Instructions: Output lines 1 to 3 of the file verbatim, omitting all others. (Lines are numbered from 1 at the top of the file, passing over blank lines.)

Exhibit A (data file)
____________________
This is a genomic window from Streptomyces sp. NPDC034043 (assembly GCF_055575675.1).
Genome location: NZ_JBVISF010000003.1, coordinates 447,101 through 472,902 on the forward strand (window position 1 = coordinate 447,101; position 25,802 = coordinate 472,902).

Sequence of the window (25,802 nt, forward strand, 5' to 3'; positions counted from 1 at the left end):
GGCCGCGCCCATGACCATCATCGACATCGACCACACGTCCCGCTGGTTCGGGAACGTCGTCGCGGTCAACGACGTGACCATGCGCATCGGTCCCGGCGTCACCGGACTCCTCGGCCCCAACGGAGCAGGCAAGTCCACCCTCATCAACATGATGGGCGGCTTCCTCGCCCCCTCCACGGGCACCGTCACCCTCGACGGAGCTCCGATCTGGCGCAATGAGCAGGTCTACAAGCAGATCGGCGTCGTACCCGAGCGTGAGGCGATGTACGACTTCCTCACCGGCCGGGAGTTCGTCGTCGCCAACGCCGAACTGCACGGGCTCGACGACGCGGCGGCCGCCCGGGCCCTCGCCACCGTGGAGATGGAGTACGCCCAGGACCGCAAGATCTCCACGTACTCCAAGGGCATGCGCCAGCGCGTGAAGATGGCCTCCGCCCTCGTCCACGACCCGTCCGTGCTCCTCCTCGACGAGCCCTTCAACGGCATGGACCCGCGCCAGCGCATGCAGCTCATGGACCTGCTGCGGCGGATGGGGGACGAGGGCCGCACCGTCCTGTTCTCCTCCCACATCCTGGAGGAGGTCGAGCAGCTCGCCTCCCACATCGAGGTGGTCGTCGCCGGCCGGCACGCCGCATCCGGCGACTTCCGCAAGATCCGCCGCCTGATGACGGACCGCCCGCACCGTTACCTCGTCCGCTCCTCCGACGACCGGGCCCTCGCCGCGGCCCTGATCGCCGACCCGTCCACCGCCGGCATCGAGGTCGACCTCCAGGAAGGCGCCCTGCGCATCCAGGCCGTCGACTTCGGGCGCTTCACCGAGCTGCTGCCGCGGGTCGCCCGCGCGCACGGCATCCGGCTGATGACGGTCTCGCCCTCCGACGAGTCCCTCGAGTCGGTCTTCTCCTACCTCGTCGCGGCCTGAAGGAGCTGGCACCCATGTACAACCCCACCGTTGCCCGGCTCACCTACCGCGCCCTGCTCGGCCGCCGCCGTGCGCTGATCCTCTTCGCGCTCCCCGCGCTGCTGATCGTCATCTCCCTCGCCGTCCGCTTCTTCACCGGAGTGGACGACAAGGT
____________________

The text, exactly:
This is a genomic window from Streptomyces sp. NPDC034043 (assembly GCF_055575675.1).
Genome location: NZ_JBVISF010000003.1, coordinates 447,101 through 472,902 on the forward strand (window position 1 = coordinate 447,101; position 25,802 = coordinate 472,902).

Sequence of the window (25,802 nt, forward strand, 5' to 3'; positions counted from 1 at the left end):